In recent years, the world has witnessed a refugee crisis that has forced more than a million men, women and children to flee the brutal violence in their own countries. Yet despite the life-threatening situations they face, these refugees (including children) have often been met with a degree of suspicion and fear in the nations they have escaped to.
Author Barbara Fox, whose own mother was evacuated from inner-city Newcastle as a child, wonders what the difference between Britain's long-ago children and today's refugees is?
The wrong kind of refugee?
Posted on: Thu 17-Nov-16 10:42:52
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When I read a headline recently about the outrage of a 'picturesque' village to which 70 'child migrants' were to be sent, I was reminded of another time in our history when places in the countryside were obliged to welcome strangers into their midst.
Back in 1940 when she was six years old, my mother, Gwenda, and her older brother, Doug, were among the hundreds of thousands of children who left their inner-city homes and were evacuated to the countryside to escape the German bombs.
Gwenda's main memory of her journey from Newcastle to the Lake District centres round the banana she was given to eat by her mother – the last she was to see for several years. A teacher ordered the children to sit on their bags, and consequently, when Gwenda came to unpack later, she found squashed banana over all her belongings.
On arrival in the pretty village of Bampton they were lined up in the church hall while the villagers came to choose who they wanted. Yes, it does seem unbelievable that that was how the evacuees were billeted to their families! You might imagine that Gwenda and Doug – clean, nicely dressed children - would have been snapped up first (they would surely be the refugees that no one would protest about today!). But actually, that was not the case. Gwenda was the youngest child there as she was tagging along with Doug and his class of nine-year-olds - their mother had insisted that the pair should not be separated. Consequently, the locals were expecting older children, and someone of Gwenda's size probably didn't look very useful in this farming community.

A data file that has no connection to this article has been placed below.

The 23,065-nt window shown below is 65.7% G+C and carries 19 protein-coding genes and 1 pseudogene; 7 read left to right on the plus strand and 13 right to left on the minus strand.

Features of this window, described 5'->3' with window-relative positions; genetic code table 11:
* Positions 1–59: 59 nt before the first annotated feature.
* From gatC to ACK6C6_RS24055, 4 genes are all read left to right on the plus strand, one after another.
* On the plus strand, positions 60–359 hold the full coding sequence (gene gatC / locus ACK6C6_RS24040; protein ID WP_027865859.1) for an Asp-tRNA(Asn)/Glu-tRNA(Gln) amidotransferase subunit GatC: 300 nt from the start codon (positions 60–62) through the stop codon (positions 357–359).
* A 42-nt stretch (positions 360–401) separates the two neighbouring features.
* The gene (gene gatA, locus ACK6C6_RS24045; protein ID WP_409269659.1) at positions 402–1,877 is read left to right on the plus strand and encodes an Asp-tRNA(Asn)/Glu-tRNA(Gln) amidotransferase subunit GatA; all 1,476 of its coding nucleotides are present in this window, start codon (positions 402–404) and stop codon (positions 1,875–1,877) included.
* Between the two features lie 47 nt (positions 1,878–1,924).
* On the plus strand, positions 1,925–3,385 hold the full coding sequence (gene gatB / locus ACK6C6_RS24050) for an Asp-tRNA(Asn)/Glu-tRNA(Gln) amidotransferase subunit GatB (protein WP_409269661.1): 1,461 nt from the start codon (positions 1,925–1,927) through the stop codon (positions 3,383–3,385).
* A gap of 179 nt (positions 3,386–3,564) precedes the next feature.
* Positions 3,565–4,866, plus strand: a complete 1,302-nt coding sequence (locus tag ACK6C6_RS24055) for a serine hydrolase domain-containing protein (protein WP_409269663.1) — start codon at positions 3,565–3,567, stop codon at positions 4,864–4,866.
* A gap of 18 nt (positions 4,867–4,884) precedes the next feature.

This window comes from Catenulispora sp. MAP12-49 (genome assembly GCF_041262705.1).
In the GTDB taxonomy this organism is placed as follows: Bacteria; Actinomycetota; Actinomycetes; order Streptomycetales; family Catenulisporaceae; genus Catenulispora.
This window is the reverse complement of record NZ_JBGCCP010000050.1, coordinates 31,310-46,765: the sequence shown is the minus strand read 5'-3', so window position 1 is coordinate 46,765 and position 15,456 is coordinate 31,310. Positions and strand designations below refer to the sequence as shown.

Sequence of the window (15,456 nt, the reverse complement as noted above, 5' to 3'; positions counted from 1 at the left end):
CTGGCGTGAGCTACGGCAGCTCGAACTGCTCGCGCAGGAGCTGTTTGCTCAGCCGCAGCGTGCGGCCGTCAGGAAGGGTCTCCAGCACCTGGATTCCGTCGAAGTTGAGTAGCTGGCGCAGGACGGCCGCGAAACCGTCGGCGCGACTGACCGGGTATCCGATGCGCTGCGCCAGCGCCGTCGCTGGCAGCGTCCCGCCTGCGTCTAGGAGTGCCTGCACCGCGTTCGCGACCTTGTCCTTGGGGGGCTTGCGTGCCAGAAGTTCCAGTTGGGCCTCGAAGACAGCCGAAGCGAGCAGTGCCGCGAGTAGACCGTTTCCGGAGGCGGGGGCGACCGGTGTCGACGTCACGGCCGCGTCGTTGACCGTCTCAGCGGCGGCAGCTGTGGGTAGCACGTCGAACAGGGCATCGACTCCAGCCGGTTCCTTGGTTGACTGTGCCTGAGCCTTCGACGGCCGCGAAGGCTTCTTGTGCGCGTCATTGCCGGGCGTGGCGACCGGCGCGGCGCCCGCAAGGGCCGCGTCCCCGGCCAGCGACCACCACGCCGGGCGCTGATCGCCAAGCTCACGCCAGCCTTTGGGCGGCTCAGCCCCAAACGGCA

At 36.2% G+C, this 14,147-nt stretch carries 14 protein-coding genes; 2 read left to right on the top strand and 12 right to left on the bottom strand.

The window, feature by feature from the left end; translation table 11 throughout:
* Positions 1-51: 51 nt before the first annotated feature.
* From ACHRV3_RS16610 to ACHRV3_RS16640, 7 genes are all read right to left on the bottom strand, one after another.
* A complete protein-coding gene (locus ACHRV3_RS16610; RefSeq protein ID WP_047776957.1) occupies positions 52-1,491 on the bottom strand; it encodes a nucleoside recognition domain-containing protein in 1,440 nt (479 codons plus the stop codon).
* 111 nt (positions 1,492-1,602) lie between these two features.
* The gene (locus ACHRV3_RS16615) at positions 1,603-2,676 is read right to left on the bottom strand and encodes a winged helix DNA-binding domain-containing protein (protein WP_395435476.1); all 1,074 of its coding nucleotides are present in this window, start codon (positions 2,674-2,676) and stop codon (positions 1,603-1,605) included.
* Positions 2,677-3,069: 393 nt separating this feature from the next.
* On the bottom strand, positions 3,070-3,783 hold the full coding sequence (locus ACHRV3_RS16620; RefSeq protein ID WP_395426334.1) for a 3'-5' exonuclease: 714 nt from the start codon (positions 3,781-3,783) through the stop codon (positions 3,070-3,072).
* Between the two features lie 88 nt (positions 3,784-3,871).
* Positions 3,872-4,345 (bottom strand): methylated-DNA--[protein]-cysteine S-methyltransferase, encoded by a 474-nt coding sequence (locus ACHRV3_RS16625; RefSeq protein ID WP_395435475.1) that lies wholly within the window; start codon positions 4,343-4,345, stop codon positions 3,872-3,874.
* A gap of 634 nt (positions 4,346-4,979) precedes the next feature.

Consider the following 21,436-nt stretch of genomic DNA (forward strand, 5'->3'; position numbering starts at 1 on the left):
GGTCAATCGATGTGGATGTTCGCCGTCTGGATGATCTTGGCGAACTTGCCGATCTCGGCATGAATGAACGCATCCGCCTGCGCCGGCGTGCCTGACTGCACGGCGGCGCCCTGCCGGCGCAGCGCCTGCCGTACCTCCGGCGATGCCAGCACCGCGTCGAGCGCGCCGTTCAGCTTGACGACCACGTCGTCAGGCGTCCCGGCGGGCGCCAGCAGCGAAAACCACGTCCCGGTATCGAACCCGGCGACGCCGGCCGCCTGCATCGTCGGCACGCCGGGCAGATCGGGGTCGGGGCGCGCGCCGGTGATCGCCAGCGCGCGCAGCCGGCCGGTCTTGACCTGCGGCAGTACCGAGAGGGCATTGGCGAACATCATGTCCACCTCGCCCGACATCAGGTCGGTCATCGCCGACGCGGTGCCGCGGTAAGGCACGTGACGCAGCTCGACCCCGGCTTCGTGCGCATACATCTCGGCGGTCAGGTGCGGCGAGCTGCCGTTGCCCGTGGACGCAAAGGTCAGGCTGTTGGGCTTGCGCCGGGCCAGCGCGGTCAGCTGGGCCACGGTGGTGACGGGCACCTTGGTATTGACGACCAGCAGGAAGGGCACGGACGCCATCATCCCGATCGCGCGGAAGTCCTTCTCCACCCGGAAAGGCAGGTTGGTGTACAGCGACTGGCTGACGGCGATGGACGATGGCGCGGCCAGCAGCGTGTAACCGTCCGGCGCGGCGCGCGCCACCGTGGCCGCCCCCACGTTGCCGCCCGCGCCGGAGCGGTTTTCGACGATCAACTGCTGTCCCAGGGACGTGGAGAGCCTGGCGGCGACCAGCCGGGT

Were these home-grown children that our rural communities welcomed back then really so different from the oft-maligned refugee children today?
Gwenda and Doug were the only children left when the wife of the village headmaster arrived. As the mother of two sons, she had to be persuaded to take a girl. However, she relented, and so the children went home with her. They would spend three happy years living in the schoolhouse and Gwenda would keep in touch with the couple she called 'Aunty' and 'Uncle' for the rest of their lives.
The following year, in more desperate circumstances, Bampton opened its doors to another influx of children, this time from the shipbuilding town of Barrow-in-Furness.
Undoubtedly thousands of lives were saved by this evacuation of the nation's children, and indeed, Gwenda and Doug's own street in Newcastle was bombed.
Britain also welcomed refugees from Europe, including thousands of Jewish children who might otherwise have perished.
Were these home-grown children that our rural communities welcomed back then really so different from the oft-maligned refugee children today? I would go so far as to say that the inner-city children who turned up in Bampton were often just as alien to their rural hosts as the foreign newcomers seem to be to the 'picturesque' village dwellers. But equally, both could teach something to the other.
Those harking back to 'when Britain was great' perhaps forget that it was also characterised by our opening our doors to those in need.
When the War Is Over by Barbara Fox, the story of Gwenda’s wartime evacuation, is published by Sphere and is available from Amazon.